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What does the social security deficit mean and how can it be improved? - Part II

May 24, 2021


This is my translation of an analytical note written by François Ecalle on the French blog Fipeco (Finances publiques et Économie, translatable as Public Finance and the Economy). Ecalle is a retired senior government official: he is a former Counsellor for the Court of Auditors, a former member of the High Council of Public Finance and of the Authority for Public Statistics. He is also a lecturer in economic policy at University of Paris-I.

Ecalle focuses in this article on the French social security system and its deficit.

This is the second part of my translation of the article. In the first part of the article, Ecalle traced the system’s historical roots in two distinct models, and attributed some of its inconsistency and impenetrability to the shifting mix of the two over time. In this second part, he discusses his assertion that the notions of a social security balance and deficit have little meaning in the present.

My thanks to François Ecalle for permission to publish this translation on my blog.

Publication details

French article by François Ecalle
English translation by Urmila Nair.
Website: https://www.fipeco.fr/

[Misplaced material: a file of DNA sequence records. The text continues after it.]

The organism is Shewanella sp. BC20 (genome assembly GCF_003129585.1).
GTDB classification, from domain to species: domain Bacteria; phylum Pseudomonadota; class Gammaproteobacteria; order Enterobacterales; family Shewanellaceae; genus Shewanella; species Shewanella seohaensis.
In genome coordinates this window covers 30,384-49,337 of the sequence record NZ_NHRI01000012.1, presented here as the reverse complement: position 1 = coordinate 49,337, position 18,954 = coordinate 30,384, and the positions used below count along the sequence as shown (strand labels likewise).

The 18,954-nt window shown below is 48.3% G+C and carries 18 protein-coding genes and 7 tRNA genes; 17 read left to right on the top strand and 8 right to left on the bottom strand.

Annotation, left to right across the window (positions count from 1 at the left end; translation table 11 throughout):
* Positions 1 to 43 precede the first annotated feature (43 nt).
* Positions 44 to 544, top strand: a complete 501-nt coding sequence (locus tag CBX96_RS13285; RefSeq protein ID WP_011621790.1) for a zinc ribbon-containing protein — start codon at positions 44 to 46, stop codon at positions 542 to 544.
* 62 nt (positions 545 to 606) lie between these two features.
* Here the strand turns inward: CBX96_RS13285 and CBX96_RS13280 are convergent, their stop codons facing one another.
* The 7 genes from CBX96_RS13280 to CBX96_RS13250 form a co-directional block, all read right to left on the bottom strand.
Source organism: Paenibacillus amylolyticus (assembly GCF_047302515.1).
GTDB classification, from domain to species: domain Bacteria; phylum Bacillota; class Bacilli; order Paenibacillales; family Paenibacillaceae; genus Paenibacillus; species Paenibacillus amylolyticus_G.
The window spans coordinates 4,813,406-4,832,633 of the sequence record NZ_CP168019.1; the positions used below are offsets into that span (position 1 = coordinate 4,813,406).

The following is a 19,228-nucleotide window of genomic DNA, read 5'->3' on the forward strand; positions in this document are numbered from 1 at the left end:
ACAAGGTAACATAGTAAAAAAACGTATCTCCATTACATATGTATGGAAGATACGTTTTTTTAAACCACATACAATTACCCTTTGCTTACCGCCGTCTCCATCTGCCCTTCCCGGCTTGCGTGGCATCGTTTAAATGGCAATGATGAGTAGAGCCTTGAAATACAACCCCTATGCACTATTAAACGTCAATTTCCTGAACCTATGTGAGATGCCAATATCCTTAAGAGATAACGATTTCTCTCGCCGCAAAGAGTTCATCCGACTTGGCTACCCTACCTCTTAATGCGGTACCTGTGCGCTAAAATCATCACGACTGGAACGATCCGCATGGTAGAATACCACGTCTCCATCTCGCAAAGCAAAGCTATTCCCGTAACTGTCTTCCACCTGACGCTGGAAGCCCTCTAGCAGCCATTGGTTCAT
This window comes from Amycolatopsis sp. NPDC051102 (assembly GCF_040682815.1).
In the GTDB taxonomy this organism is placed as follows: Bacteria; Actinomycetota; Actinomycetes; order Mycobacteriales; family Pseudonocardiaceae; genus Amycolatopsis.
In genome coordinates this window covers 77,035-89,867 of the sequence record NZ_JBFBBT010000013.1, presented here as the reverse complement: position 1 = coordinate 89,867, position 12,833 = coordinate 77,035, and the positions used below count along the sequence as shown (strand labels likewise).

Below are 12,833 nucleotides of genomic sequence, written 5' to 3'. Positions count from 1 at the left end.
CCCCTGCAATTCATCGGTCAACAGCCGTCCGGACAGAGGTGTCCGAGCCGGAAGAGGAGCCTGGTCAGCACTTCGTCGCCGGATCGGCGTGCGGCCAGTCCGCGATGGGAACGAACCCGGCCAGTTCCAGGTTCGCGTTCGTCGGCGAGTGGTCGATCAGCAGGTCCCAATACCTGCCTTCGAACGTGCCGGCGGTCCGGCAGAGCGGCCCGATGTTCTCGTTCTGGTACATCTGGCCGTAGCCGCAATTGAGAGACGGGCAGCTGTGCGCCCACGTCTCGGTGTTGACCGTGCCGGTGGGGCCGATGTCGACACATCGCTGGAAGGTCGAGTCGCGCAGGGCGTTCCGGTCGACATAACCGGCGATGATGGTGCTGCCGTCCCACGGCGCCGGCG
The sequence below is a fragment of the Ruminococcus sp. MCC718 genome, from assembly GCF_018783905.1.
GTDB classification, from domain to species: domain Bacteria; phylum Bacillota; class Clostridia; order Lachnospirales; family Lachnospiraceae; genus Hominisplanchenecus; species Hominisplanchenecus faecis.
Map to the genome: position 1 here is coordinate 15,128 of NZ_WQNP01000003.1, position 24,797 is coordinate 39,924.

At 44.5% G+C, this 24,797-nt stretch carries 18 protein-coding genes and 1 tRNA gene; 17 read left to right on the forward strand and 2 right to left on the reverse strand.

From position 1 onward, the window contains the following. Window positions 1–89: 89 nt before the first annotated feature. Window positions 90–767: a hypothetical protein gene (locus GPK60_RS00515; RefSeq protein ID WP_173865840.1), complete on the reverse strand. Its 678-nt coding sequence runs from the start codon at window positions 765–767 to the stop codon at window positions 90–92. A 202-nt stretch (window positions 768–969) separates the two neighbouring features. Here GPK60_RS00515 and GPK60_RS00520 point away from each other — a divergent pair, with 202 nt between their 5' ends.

Date of publication: June 26, 2020.

To view the original French article, click HERE

The Translation, part II

The blurb

The nature of social security in France has changed. It is often in deficit, and the notion of restoring its balance no longer has much meaning. Accordingly, this Analytical Note proposes a radical change to the line separating financing by the state and by social security.

The article (continued from Part I)

(3) Large, unstable and obscure resource transfers and expenditures that greatly limit the meaning of the social security balance

In the annex to the 2020 Social Security Financing Bill is a labyrinthine diagram of the social security budget, showing the channels via which taxes are allocated to social security in accordance with the Bill1. Any dawning comprehension of this diagram would be of little avail as it changes every year, and that under conditions and for reasons that only an initiated few within the budget and social security departments can understand.